Third quarter economic activity grew at 2.0 percent, which is decent but still subpar compared to the historical norm. Gross Domestic Product (GDP) generally grows by three percent on average and should be growing closer to four to five percent after a recession in order to compensate for the losses during the recession. So no one is happily cheering the latest figures.
Diving into details, there was one big surprise in the components. Defense spending grew at a whopping 13 percent. The timing of the spending is likely the cause for this huge jump. But because of it, GDP was boosted by more than 0.6 percentage points. In other words, had the defense spending showed a mild decline as had been the case in prior quarters then the overall GDP would have been crawling at 1.4 percent growth (and not at the more respectable 2.0 percent growth). This surge in defense spending cannot occur in the fourth quarter and will revert back, which means that the upcoming fourth quarter GDP will get cut by around 0.5 percentage points. Therefore, there looks to be another subpar economic performance coming in the next quarter.
There were no big surprises to other components. Consumer spending grew at 2.0 percent. Business spending did not grow despite huge cash holdings and elevated corporate profits. This was however expected since the ‘fiscal cliff’ contingencies are still a probability. Net exports barely moved. State and local government cut spending modestly. The one strong positive, aside from defense spending, was spending related to housing. Residential investment spending grew solidly by 14.4 percent. Without defense and without housing, the economy would be on the edge of another fresh recession. Thank goodness the housing market is recovering just at the needed time.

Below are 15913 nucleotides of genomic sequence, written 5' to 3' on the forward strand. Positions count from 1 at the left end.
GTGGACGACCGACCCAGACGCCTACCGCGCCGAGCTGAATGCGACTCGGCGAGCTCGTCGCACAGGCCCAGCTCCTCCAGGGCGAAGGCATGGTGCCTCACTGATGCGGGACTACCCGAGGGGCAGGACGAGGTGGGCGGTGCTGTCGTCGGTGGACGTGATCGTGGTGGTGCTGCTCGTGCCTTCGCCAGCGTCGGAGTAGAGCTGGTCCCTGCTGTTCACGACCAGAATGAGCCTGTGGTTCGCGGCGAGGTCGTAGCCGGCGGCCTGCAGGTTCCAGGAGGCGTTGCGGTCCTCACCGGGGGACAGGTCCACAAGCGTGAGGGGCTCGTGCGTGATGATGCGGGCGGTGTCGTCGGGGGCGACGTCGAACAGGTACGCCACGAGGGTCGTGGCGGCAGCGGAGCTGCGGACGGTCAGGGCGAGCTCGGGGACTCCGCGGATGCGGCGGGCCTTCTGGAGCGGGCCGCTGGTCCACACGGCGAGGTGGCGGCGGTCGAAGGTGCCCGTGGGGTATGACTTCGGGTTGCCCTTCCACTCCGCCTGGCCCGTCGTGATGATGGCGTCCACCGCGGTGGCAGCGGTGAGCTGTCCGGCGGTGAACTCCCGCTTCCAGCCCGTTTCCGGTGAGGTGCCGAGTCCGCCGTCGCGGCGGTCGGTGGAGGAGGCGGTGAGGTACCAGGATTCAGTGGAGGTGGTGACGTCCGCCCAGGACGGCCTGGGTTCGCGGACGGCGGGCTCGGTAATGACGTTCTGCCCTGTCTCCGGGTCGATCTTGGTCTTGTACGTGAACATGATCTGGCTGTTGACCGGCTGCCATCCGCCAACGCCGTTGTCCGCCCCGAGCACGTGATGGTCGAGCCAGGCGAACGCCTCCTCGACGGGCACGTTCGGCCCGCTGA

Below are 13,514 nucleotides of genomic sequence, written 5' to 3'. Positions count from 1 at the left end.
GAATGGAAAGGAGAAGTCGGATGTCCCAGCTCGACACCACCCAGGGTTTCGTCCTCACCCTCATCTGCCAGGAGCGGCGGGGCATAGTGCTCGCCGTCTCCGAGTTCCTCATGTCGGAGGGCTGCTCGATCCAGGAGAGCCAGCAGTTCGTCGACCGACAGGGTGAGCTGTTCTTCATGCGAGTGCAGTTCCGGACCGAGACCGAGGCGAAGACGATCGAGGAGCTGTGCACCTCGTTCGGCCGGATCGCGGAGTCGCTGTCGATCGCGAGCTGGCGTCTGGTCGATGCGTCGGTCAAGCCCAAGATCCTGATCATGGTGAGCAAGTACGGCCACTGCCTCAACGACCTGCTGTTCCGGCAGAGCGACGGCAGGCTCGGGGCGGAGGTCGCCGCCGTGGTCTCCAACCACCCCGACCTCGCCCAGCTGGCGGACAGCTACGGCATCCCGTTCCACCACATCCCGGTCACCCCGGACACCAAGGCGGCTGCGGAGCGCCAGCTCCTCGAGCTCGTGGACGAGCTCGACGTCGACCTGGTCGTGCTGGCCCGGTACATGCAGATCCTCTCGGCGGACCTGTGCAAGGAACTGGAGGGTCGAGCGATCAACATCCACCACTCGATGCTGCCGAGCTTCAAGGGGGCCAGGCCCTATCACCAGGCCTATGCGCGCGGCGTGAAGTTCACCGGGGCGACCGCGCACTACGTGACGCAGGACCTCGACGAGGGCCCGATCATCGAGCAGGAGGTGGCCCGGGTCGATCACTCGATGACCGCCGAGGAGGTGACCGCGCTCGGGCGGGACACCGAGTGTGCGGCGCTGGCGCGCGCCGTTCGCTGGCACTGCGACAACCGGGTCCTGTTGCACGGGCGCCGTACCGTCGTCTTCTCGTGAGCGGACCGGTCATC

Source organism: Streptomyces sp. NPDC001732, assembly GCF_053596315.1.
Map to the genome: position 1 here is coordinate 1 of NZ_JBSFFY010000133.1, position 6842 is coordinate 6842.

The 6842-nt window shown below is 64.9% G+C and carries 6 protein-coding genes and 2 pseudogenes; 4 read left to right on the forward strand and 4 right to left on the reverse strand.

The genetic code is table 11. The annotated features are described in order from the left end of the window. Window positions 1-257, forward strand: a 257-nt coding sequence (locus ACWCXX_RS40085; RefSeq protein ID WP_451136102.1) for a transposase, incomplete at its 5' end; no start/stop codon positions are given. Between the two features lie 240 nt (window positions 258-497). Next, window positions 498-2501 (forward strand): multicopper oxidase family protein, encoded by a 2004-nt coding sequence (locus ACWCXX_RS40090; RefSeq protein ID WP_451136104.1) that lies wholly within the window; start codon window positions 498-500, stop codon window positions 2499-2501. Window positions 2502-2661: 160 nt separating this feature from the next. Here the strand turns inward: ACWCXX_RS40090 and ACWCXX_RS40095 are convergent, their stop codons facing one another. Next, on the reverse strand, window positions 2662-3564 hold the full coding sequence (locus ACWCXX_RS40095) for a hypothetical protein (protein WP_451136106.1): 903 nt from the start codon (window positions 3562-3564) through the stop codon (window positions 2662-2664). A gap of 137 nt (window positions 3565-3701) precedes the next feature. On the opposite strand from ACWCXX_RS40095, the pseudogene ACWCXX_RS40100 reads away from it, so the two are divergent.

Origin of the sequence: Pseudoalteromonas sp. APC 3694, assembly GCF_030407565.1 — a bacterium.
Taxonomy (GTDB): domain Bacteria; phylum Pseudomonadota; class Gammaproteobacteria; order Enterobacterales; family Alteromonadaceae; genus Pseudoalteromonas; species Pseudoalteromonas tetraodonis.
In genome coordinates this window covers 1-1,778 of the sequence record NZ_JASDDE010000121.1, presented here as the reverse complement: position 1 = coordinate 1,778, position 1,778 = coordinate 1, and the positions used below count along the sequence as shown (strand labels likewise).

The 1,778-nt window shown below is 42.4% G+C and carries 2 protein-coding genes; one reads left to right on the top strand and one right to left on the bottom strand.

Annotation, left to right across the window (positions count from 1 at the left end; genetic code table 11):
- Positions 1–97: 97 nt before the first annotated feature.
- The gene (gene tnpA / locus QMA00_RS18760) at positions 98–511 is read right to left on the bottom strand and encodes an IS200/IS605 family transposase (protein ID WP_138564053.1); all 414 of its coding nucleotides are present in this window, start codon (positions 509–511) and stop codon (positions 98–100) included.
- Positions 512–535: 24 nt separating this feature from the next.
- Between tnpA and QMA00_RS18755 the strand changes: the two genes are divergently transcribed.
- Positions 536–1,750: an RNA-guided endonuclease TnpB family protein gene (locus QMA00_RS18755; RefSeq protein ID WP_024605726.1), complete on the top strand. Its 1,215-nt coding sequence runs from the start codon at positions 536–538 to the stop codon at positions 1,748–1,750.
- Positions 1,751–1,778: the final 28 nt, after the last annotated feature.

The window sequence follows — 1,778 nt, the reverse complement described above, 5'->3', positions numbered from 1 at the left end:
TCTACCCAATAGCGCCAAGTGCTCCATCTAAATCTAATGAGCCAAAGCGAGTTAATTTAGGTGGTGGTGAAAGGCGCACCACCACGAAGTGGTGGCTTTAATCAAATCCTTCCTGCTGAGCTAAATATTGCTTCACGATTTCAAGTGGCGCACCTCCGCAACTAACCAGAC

The forecast for upcoming quarters is shown in the attached table. This forecast was released on Thursday before the GDP announcement, but the underlying supporting factors for economic outlook remains largely the same. Quickly summarizing:
- Another subpar economic growth period in the fourth quarter
- GDP speeds up modestly in 2013, meaning faster job growth.
- Mortgage rates will be a tad higher, though nothing alarming.
- Existing home sales will rise by 8 to 10 percent in 2013.
- Home prices will grow by 5 percent.
- Housing starts will significantly kick higher by nearly 50 percent next year.
The forecast will be off no doubt, but based on what we know as of today and the likely path of the housing recovery, the overall economic situation will be a bit brighter next year. The forecast assumes no fiscal cliff.